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Soccer Partnership Thriving

Youth Soccer on Long Island has changed dramatically during the past five years.  The formation of new leagues and programs has provided parents and their young soccer stars with a variety of options designed to serve all levels of skill and interest.  The Mineola Athletic Association’s (MAA) Soccer program has kept pace with these changes with the introduction three years ago of its development program and one year later of its soccer tots division.

 

The relationship between MAA Soccer and its training partner, Empire Soccer Academy (ESA), have fostered many of these changes.  Peter Hulse and Michael Todd founded ESA and employ trainers with diverse soccer backgrounds (including former Manchester United and Liverpool club players and several trainers who have represented their countries’ respective national teams).

 

ESA’s trainers share a common love for teaching the game and providing young children with an opportunity to learn the game in a fun and challenging environment.

 

“All of the guys are fully aware of their “role model” responsibilities and we look to hire the kind of person that you can see was born to teach and is great around children,” Hulse said.

 

ESA’s training philosophy includes a more cerebral approach than the typical training program. Hulse explains each ESA coach is mandated to “teach the kids the subtle nuances of the game” and ensure the young athletes are “constantly moving, touching the ball, thinking, problem-solving etc”

 

The group trains all MAA Soccer intramural and travel players. Hulse and the dedicated volunteers that help run the MAA Soccer program are constantly looking for ways to improve the program and the past few years have seen many positive changes.  He is especially pleased with the recent additions of the Development and Soccer Tots programs.

 

“The Developmental Program has been a great success and the Soccer Tots program is about to go from strength to strength as we recently partnered with another company who specializes in training our youngest age groups,” Hulse said. “This fall we will be running the Empire Kickstart Program which will do even more to make sure the children love coming to soccer practice.”

 

MAA Soccer offers programs beginning with children as young as 3 years of age (must be turning 4 during the current year).  As the organization has added and improved its programs, it has worked closely with ESA to ensure it remains a very valuable program (the programs cost between $70 and $150 per player, per season).

 

To learn more about or register for the MAA Soccer programs please visit us at www.mineolaaa.org.  Registration for the fall is ongoing but early-registration rates will apply only to July 31.

News

In a typical Long Island community packed with houses and backyards, there are a couple of acres of open land of community gardens where people are growing basil and dahlias and roses and cabbages—people like Terry Dunckey of Westbury and Peg Woerner of Great Neck, tending their small plots and helping to promote sustainable and organic practices.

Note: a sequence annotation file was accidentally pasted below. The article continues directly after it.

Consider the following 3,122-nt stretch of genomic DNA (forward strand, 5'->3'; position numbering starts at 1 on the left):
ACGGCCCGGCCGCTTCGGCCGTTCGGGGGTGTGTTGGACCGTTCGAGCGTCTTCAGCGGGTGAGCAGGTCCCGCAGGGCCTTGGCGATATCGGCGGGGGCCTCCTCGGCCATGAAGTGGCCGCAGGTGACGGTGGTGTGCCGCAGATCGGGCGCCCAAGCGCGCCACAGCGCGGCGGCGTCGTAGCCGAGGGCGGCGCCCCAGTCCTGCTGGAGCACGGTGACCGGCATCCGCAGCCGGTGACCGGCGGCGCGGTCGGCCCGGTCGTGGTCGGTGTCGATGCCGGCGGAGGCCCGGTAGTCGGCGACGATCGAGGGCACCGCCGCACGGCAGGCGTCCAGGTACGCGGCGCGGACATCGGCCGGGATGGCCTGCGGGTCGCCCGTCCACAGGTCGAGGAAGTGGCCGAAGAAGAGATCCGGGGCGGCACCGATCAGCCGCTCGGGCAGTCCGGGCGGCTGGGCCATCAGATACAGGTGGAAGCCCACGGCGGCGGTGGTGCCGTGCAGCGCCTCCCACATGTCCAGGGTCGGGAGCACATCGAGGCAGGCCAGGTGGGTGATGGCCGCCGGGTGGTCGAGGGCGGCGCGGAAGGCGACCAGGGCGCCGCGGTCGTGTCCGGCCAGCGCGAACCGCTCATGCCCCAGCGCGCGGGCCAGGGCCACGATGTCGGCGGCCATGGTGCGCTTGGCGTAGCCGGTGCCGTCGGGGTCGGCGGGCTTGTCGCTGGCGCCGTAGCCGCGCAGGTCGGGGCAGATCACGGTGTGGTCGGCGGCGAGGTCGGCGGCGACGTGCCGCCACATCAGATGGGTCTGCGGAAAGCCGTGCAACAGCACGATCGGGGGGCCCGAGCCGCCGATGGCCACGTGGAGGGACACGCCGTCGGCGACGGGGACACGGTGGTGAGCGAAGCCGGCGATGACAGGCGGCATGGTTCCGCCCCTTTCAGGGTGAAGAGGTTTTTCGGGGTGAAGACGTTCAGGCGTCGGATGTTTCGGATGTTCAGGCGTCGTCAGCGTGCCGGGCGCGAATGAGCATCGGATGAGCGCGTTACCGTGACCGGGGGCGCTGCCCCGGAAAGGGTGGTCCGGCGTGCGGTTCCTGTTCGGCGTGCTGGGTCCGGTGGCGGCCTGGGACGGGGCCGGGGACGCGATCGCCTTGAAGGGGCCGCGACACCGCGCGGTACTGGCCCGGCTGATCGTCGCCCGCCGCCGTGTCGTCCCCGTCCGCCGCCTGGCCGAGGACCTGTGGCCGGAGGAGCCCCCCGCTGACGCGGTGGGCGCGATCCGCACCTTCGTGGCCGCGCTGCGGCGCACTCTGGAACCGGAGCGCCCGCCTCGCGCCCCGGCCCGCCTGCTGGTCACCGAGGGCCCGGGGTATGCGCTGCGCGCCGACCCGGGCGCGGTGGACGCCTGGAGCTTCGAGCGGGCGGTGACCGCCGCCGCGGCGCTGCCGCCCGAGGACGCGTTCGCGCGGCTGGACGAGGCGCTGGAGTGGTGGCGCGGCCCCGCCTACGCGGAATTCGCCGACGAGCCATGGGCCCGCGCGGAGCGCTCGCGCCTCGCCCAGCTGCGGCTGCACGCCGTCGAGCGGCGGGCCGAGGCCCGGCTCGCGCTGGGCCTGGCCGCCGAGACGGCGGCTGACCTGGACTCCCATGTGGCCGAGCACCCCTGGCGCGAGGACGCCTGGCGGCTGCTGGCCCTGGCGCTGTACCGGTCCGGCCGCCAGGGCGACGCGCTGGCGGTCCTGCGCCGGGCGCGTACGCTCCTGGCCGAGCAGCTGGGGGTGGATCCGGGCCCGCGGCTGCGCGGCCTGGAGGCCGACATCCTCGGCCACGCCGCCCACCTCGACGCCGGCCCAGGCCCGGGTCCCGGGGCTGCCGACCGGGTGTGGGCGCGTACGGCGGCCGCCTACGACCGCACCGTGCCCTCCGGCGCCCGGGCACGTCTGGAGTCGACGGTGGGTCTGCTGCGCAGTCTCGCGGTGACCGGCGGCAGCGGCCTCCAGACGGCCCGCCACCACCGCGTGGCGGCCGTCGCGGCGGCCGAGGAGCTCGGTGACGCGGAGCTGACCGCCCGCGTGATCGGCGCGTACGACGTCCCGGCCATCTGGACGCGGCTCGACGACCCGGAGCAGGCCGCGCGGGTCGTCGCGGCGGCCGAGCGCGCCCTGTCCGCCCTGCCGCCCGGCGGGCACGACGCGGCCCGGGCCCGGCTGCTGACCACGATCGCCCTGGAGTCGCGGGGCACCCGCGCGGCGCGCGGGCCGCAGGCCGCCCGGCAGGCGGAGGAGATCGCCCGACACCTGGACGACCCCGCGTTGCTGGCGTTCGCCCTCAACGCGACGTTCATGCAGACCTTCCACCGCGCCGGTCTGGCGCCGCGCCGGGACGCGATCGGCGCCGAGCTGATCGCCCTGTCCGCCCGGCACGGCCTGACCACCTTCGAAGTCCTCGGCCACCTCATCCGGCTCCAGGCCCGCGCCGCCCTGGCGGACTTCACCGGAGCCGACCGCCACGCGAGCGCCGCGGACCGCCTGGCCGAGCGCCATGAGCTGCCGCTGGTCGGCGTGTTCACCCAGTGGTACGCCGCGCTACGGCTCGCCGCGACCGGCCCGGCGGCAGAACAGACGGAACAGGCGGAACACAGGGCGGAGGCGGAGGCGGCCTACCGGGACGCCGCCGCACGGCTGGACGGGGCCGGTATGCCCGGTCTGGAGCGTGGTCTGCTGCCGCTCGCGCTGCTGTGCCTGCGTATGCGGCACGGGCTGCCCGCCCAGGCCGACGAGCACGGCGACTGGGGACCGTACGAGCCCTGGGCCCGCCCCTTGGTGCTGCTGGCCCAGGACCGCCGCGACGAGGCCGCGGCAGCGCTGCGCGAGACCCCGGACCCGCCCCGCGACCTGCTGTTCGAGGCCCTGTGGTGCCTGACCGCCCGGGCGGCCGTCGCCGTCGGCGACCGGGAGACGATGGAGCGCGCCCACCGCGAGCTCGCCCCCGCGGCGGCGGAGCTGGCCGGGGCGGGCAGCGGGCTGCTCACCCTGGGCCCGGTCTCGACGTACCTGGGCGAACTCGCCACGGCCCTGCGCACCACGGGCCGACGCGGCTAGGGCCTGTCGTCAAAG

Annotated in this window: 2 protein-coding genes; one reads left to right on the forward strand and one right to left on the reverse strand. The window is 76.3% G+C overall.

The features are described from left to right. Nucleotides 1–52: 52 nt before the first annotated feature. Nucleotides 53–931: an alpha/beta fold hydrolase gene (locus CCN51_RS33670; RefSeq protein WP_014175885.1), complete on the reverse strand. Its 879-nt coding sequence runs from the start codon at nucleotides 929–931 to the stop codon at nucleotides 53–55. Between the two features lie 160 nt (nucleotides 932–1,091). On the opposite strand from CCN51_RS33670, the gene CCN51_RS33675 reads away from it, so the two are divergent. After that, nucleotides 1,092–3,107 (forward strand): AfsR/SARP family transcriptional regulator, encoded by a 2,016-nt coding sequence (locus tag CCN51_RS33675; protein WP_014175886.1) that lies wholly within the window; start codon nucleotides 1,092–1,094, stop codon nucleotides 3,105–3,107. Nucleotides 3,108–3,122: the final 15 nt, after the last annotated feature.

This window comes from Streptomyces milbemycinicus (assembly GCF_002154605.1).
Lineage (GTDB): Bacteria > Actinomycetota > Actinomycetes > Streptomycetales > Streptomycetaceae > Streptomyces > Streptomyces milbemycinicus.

East Meadow Farm, off Merrick Avenue, is owned by Nassau County and operated by Cornell Cooperative Extension (CCE) of Nassau County. Previously it was a family-owned farm that was purchased by the county through the Environment Bond Act Program, a $150 million program that called for, among several mandates, the preservation of 400 acres of open space. In 2009, CCE of Nassau was awarded the lease to the land and in January 2012 took possession of the property. East Meadow Farm is a place where we can get the best advice on how to make our gardens grow without harming the earth. Part of the CCE’s original proposal was the establishment of a farmer’s market and, now, the market is open two days a week, a place to purchase organic vegetables and flowers during the growing season.

Drivers—get ready to slow down. Nassau County is currently in the process of installing school zone speed cameras in an effort to enhance safety by encouraging drivers to travel with caution, as well as support law enforcement efforts to crack down on violators and prevent accidents caused by speeding.

Nassau County officials say they’re still investigating locations in the Mineola School District, while leaning towards installing cameras near the North Side or Willets Road schools in the East Williston School District. Cameras could begin operation in September.


Sports

Nobody wants to make excuses, but sometimes when the injury bug hits, it’s impossible to overcome. Mineola Mustangs football head coach Dan Guido, entering his 28th season at helm, knows the injuries were the cause for their first-round defeat at the hands of the West Hempstead Rams last November.

“There was too many injuries on the offensive line last season,” said Guido. “It was supposed to be our strength and it ended up being a weak link by the end of the season.”

Even with those injuries, the Mustangs went 4-4 during the regular season.

The BU15 Mineola Revolution were crowned champions of the Roar at the Shore Tournament 2014 in West Islip on Aug. 10. After dropping the opener 2-0 against North Valley Stream, Mineola bounced back to beat Freeport Premiere 2-1.

The Revolution’s offense exploded in the third game as they beat West Islip 7-0. Mineola’s final game pitted them against Quickstrike FC, which entered the contest without a loss and within a point of winning the tournament.


Calendar

Zoning Meeting

Thursday, Aug. 28

Mineola Village Meeting

Wednesday, Sept. 3

School Board Meeting

Thursday, Sept. 4



Columns

1959: The Year The Music Stopped Playing
Written by Michael A. Miller, mmillercolumn@gmail.com

The Eccentric Heiress Of ‘Empty Mansions’
Written by Mike Barry, MFBarry@optonline.net

Yellow Margarine And A Pitch For The Ages
Written by Michael A. Miller, mmillercolumn@gmail.com